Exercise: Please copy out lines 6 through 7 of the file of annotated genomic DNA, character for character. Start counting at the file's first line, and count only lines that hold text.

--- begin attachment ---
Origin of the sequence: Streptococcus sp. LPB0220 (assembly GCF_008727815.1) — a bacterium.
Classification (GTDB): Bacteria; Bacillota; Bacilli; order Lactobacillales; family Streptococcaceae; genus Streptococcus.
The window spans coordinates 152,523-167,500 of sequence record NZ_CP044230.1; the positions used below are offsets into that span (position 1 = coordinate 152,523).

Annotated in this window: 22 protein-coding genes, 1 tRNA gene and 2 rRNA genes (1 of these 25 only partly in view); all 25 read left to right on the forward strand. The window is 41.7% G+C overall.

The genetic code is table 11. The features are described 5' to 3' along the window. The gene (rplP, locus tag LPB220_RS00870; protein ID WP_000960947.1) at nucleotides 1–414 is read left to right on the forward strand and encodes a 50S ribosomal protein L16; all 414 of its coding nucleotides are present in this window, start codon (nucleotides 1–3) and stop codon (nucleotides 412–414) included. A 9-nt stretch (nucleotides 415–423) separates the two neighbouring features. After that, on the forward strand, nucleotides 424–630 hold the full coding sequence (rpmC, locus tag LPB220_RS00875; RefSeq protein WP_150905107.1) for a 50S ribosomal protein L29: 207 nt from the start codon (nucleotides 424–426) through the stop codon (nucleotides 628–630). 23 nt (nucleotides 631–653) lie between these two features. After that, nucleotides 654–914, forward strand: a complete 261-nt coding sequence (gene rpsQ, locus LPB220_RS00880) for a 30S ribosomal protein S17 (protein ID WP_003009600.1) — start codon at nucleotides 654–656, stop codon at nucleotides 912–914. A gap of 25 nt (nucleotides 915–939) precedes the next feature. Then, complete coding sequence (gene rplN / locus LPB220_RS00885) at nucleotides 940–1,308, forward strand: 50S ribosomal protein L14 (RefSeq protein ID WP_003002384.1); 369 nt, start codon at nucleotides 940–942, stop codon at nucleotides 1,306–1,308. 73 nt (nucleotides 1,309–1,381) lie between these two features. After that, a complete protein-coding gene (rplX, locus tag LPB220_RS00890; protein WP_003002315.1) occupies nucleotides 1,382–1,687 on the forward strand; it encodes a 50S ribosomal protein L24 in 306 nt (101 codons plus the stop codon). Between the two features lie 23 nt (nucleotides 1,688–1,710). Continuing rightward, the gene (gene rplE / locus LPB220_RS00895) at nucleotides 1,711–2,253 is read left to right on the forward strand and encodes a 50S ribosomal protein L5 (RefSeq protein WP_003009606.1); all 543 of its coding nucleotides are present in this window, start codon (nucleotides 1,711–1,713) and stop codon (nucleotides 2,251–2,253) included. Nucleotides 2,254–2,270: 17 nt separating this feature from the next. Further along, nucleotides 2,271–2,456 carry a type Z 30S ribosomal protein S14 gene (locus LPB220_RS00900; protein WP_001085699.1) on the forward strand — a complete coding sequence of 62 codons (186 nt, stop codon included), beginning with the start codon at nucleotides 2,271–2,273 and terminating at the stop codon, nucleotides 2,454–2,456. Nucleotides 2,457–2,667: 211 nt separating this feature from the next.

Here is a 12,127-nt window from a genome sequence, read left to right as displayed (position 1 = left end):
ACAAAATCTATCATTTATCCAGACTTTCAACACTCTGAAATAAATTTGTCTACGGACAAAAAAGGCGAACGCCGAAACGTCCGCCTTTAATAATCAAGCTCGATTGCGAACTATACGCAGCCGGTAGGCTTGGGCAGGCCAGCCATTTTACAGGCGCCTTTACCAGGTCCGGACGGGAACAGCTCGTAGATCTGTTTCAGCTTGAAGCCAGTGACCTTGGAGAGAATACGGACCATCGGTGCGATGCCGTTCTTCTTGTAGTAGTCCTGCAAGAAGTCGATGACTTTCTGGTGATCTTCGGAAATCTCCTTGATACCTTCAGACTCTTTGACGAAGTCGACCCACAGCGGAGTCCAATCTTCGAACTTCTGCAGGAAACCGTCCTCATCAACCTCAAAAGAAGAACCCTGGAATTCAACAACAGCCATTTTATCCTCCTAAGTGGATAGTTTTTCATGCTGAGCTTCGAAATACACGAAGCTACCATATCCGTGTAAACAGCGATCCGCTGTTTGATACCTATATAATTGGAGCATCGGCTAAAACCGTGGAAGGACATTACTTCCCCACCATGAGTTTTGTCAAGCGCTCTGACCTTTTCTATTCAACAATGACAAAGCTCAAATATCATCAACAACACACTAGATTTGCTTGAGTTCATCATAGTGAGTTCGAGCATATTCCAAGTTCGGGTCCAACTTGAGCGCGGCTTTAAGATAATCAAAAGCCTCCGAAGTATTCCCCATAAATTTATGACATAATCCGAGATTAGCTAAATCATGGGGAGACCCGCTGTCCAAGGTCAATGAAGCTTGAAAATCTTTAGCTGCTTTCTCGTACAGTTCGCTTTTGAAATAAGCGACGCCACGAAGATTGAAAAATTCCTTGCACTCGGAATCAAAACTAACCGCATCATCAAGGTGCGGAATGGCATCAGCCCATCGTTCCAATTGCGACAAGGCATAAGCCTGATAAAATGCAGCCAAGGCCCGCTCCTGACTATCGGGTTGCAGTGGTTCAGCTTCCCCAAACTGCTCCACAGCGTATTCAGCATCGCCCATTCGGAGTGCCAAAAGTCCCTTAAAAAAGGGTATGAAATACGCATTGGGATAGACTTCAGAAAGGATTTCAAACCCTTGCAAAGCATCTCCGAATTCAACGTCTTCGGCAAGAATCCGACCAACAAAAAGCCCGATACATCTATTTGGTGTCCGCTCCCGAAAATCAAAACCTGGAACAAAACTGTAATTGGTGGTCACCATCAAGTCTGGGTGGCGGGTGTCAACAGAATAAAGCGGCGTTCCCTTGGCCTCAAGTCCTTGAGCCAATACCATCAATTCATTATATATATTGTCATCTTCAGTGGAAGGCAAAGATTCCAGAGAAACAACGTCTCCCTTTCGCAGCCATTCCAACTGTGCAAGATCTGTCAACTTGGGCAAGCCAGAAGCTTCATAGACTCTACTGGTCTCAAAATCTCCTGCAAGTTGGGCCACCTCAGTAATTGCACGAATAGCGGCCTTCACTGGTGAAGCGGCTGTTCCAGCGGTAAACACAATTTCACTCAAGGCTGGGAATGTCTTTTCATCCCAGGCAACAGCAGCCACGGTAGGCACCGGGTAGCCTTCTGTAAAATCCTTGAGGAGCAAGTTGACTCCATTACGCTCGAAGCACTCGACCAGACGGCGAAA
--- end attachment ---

Here is a 12,127-nt window from a genome sequence, read left to right as displayed (position 1 = left end):
ACAAAATCTATCATTTATCCAGACTTTCAACACTCTGAAATAAATTTGTCTACGGACAAAAAAGGCGAACGCCGAAACGTCCGCCTTTAATAATCAAGCTCGATTGCGAACTATACGCAGCCGGTAGGCTTGGGCAGGCCAGCCATTTTACAGGCGCCTTTACCAGGTCCGGACGGGAACAGCTCGTAGATCTGTTTCAGCTTGAAGCCAGTGACCTTGGAGAGAATACGGACCATCGGTGCGATGCCGTTCTTCTTGTAGTAGTCCTGCAAGAAGTCGATGACTTTCTGGTGATCTTCGGAAATCTCCTTGATACCTTCAGACTCTTTGACGAAGTCGACCCACAGCGGAGTCCAATCTTCGAACTTCTGCAGGAAACCGTCCTCATCAACCTCAAAAGAAGAACCCTGGAATTCAACAACAGCCATTTTATCCTCCTAAGTGGATAGTTTTTCATGCTGAGCTTCGAAATACACGAAGCTACCATATCCGTGTAAACAGCGATCCGCTGTTTGATACCTATATAATTGGAGCATCGGCTAAAACCGTGGAAGGACATTACTTCCCCACCATGAGTTTTGTCAAGCGCTCTGACCTTTTCTATTCAACAATGACAAAGCTCAAATATCATCAACAACACACTAGATTTGCTTGAGTTCATCATAGTGAGTTCGAGCATATTCCAAGTTCGGGTCCAACTTGAGCGCGGCTTTAAGATAATCAAAAGCCTCCGAAGTATTCCCCATAAATTTATGACATAATCCGAGATTAGCTAAATCATGGGGAGACCCGCTGTCCAAGGTCAATGAAGCTTGAAAATCTTTAGCTGCTTTCTCGTACAGTTCGCTTTTGAAATAAGCGACGCCACGAAGATTGAAAAATTCCTTGCACTCGGAATCAAAACTAACCGCATCATCAAGGTGCGGAATGGCATCAGCCCATCGTTCCAATTGCGACAAGGCATAAGCCTGATAAAATGCAGCCAAGGCCCGCTCCTGACTATCGGGTTGCAGTGGTTCAGCTTCCCCAAACTGCTCCACAGCGTATTCAGCATCGCCCATTCGGAGTGCCAAAAGTCCCTTAAAAAAGGGTATGAAATACGCATTGGGATAGACTTCAGAAAGGATTTCAAACCCTTGCAAAGCATCTCCGAATTCAACGTCTTCGGCAAGAATCCGACCAACAAAAAGCCCGATACATCTATTTGGTGTCCGCTCCCGAAAATCAAAACCTGGAACAAAACTGTAATTGGTGGTCACCATCAAGTCTGGGTGGCGGGTGTCAACAGAATAAAGCGGCGTTCCCTTGGCCTCAAGTCCTTGAGCCAATACCATCAATTCATTATATATATTGTCATCTTCAGTGGAAGGCAAAGATTCCAGAGAAACAACGTCTCCCTTTCGCAGCCATTCCAACTGTGCAAGATCTGTCAACTTGGGCAAGCCAGAAGCTTCATAGACTCTACTGGTCTCAAAATCTCCTGCAAGTTGGGCCACCTCAGTAATTGCACGAATAGCGGCCTTCACTGGTGAAGCGGCTGTTCCAGCGGTAAACACAATTTCACTCAAGGCTGGGAATGTCTTTTCATCCCAGGCAACAGCAGCCACGGTAGGCACCGGGTAGCCTTCTGTAAAATCCTTGAGGAGCAAGTTGACTCCATTACGCTCGAAGCACTCGACCAGACGGCGAAA